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Fuselages and Tails (Empennage)

After the wings, the next most fundamental parts of the aircraft are the fuselage and tail/empen- nage. The fuselage generally houses the avionics and payload, supports the engines or motors (sometimes in the form of nacelles), and provides attachment points for all the flying surfaces and undercarriage elements. The tail surfaces provide flight control and stability. All must be engineered for low drag and light weight while being robust and readily maintainable.

Main Fuselage/Nacelle Structure

In most aircraft, there is a well-defined main fuselage or nacelle structure that is elongated in the direction of flight, suitably streamlined and with some means of access to the interior. These provide the space to house the myriad components needed for flight control and payload operation. They can be made in a wide range of materials, always bearing in mind the desire for light weight, high strength, and good rigidity. The most common construction materials are plywood, carbon-fiber-reinforced plastic (CFRP), rigid foam, and polymers. We have tried all types, including space-frame and monocoque methods and now prefer to use selective laser-sintered (SLS) printed nylon monocoques. Although SLS nylon has an inferior strength-to-weight ratio when compared to CFRP, the ability to adopt complex geometrical reinforcing allows competitive structures to be produced, see Figure 4.1. Also such 3D-printed structures do not require molds or other tooling for their construction and permit the inclusion of fittings for bayonets, hatches, switch gear, and sensors with comparative ease, see Figure 4.2.

When very light structures are needed, the use of rigid foams can be attractive, though special care then has to be taken to provide hard points for fitting highly loaded components such as engines or undercarriage - typically by gluing load-spreading plates to the foam, usually made from thin sheets of plywood or plastic (see Figure 4.3) - this can also be necessary when using nylon for the main fuselage material, and even some CFRP structures include metal hard points within the molding process. Foam can, however, be used for the entire structure of lightweight designs, see, for example, Figure 4.4. One way of combining the attributes of CFRP, foam, and SLS nylon is in the form of a foam-covered space frame that is made of CFRP tubes joined together with SLS nylon clamps, see Figure 4.5.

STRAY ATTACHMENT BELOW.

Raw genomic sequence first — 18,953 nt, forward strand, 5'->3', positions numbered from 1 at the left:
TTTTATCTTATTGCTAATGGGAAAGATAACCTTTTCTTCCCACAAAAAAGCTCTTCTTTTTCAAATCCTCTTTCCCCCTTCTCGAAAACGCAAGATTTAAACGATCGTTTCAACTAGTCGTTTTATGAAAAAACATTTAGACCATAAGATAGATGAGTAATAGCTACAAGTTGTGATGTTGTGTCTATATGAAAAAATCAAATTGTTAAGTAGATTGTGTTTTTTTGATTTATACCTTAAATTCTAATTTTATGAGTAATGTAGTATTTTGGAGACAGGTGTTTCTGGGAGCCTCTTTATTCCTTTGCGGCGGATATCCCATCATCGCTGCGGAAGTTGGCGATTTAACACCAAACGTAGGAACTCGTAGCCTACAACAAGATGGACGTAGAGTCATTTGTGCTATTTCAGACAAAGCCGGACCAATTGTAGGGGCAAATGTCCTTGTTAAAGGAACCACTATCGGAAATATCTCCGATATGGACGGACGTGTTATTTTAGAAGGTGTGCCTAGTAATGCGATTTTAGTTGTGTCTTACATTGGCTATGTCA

SPOTTER SLS nylon engine nacelle/fuselage and interior structure

Figure 4.1 SPOTTER SLS nylon engine nacelle/fuselage and interior structure.

Bayonet system for access to internal avionics (a) and fuselage-mounted switch and voltage indicators (b)

Figure 4.2 Bayonet system for access to internal avionics (a) and fuselage-mounted switch and voltage indicators (b).

Load spreader plate on Mylar-clad foam core aileron

Figure 4.3 Load spreader plate on Mylar-clad foam core aileron.

Commercially produced model aircraft with foam fuselage (and wings)

Figure 4.4 Commercially produced model aircraft with foam fuselage (and wings).

Space frame structure made of CFRP tubes with SLS nylon joints and foam cladding

Figure 4.5 Space frame structure made of CFRP tubes with SLS nylon joints and foam cladding.

In cases where experimental aircraft are being developed, we sometimes opt for modular fuselage sections that allow the length of the fuselage to change. This allows the longitudinal position of the payload and avionics to be widely varied during development. In our experience, good control of the longitudinal center of gravity (CoG) can be difficult in a rapidly changing research airframe, so this capability can be very useful - note the repeated modules used in Figure 4.6, here held together by longitudinal tension rods that can easily be varied in length.

 
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